William & Mary

Devil’s advocate ensures no one escapes island in annual Raft Debate

  • Raft Debate
    Raft Debate  Associate Professor of Physics Patricia Vahle, representing the natural and computational sciences, readies a T-shirt cannon to demonstrate one of Newton's laws.  Photo by Stephen Salpukas
  • Raft Debate
    Raft Debate  Professor of Economics Rob Hicks represented the social sciences.  Photo by Stephen Salpukas
  • Raft Debate
    Raft Debate  Distinguished Associate Professor of Art and Art History Charles Palermo defended the humanities dressed as Alistair Cooke, the longtime host of PBS's "Masterpiece Theatre."  Photo by Stephen Salpukas
  • Raft Debate
    Raft Debate  Virginia Torczon, dean of graduate studies and research for Arts & Sciences, served as the judge.  Photo by Stephen Salpukas
  • Raft Debate
    Raft Debate  Vahle delivers a drink onstage via quadrocopter.  Photo by Stephen Salpukas
  • Raft Debate
    Raft Debate  During the voting portion of the debate, Vahle's assistants used balloons to help rally support for the sciences.  Photo by Stephen Salpukas
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Clad in an incongruous halo, Devil’s Advocate Andreas Stathopoulos narrowly out-argued representatives from the humanities, social sciences, and natural and computational sciences to convince a capacity crowd that none of the disciplines were worth saving.

The computer science professor was the victor in William & Mary’s annual Raft Debate, held in Phi Beta Kappa auditorium for the first time Monday. Overflowing attendance at previous Raft Debates in the Sadler Center’s Commonwealth Auditorium prompted the move, which allowed more students, faculty and staff than ever before to witness one of the College’s more unique traditions.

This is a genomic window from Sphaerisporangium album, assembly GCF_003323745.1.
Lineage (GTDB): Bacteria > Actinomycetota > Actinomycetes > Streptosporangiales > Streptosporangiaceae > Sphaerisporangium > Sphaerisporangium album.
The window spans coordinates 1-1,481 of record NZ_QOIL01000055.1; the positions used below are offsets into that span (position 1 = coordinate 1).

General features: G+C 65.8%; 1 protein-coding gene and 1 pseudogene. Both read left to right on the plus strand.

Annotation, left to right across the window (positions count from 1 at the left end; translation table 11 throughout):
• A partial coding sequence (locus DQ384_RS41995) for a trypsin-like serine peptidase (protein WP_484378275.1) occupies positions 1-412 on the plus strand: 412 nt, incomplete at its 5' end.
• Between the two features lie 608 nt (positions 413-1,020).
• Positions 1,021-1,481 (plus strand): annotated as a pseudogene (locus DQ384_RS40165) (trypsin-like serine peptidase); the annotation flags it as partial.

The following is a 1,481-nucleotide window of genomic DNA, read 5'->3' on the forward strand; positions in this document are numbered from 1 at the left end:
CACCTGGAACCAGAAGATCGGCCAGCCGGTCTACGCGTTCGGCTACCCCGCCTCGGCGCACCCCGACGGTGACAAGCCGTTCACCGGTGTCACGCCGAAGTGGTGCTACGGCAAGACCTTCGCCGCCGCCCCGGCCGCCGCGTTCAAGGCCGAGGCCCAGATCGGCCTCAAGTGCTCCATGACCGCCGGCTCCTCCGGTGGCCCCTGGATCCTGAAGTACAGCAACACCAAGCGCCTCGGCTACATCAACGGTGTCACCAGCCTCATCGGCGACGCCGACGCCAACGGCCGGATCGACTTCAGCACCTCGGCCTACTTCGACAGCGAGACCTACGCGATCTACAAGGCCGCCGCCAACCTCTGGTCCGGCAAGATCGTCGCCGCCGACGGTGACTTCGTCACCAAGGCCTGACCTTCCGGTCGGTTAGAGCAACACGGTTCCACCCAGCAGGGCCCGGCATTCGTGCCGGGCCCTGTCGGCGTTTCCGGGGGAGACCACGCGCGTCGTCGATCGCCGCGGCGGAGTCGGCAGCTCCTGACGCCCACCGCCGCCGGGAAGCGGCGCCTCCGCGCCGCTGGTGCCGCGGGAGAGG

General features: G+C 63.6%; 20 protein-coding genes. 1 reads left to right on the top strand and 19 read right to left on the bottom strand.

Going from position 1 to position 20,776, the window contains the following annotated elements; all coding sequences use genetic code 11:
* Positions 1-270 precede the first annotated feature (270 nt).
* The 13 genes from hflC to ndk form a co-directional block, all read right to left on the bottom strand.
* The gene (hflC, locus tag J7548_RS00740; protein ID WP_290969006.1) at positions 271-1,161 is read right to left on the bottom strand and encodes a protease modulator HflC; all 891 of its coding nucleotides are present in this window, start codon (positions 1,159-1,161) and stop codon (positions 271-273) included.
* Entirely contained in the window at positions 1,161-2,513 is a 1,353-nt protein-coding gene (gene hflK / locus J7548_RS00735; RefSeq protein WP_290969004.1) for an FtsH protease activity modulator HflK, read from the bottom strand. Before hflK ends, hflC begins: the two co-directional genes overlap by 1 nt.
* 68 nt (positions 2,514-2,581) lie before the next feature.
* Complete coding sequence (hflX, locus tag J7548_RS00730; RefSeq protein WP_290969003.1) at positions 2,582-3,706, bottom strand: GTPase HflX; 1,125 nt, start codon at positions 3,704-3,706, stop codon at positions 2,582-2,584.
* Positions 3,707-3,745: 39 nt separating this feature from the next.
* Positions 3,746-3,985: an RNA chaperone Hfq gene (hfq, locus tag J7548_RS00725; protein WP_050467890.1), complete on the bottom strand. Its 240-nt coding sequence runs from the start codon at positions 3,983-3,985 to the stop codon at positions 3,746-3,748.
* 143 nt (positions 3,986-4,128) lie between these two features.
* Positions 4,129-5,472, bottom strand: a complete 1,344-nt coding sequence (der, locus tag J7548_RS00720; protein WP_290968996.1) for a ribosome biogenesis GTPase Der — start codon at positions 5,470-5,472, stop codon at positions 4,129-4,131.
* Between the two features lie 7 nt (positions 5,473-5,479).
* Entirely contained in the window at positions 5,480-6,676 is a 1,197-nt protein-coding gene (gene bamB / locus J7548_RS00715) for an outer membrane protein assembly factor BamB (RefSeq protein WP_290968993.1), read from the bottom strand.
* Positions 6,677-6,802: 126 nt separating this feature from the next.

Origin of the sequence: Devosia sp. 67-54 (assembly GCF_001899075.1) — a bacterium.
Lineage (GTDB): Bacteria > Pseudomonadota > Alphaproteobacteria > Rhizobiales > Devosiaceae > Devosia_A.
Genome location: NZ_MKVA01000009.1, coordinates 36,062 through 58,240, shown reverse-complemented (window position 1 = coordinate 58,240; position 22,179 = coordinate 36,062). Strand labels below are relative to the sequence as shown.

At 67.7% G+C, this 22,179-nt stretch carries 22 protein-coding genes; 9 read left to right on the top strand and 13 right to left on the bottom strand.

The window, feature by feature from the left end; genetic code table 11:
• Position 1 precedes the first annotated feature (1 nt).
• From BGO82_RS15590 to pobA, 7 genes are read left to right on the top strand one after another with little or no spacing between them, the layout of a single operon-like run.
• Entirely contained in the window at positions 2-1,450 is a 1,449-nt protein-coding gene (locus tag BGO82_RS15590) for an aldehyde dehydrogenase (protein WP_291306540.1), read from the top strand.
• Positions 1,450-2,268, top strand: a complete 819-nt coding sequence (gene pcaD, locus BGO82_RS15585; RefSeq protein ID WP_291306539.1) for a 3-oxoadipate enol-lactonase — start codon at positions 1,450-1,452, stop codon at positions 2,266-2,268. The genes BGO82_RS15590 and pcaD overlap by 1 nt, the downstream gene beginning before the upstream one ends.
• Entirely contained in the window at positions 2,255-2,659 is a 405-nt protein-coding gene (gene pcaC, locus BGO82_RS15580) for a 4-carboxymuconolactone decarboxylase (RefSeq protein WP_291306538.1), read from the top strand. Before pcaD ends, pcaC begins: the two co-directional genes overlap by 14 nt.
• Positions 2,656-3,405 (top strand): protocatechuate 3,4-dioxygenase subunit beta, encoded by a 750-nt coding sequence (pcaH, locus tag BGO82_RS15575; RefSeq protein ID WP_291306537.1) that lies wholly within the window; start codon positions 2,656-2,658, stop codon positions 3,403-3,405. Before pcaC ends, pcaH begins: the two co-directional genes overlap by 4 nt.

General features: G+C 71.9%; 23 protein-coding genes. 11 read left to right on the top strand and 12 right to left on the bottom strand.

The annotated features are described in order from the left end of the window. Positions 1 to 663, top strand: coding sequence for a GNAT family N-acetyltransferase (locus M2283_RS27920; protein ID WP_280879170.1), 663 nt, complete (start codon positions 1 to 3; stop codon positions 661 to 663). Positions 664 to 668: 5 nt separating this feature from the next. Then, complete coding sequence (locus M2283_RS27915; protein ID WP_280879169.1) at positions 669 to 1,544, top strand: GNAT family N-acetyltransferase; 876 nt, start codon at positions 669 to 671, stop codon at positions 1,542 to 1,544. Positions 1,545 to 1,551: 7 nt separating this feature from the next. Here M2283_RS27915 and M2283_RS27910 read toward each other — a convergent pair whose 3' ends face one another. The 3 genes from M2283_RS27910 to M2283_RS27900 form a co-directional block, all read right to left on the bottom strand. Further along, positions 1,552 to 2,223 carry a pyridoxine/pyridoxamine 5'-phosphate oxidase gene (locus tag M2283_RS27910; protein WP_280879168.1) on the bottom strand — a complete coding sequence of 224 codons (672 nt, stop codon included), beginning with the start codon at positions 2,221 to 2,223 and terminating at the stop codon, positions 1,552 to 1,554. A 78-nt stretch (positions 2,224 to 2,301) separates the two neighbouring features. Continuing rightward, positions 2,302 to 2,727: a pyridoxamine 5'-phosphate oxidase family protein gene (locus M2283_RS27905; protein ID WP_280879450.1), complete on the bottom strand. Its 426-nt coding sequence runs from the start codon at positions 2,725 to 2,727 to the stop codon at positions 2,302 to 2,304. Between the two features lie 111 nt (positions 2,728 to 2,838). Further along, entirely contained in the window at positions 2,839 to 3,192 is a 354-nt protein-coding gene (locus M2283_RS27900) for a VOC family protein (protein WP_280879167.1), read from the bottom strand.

Four professors, one raft

The Raft Debate, a longtime tradition that faded during the 1980s, was revived in 2002 by the Graduate Center, the Arts & Sciences Office of Graduate Studies and Research and the Arts & Sciences Graduate Student Association.

The premise is simple: Four William & Mary professors from diverse disciplines are stranded on an onstage desert island, conveniently equipped with an escape raft.

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But there’s a problem: The raft can only carry one person. To decide who gets off the island, the three castaway professors—representing the humanities, social sciences, and natural and computational sciences—engage in lively debate justifying their discipline as the one most essential to humanity. To complicate matters, a dastardly devil’s advocate argues that none of them are worth saving. A judge oversees the proceedings and declares a winner based on audience applause.

This year’s shipwrecked scholars included Distinguished Associate Professor of Art and Art History Charles Palermo for the humanities, Professor of Economics Rob Hicks for the social sciences, and Associate Professor of Physics Patricia Vahle for the natural and computational sciences. Virginia Torczon, dean of graduate studies and research for Arts & Sciences, reprised her role as judge.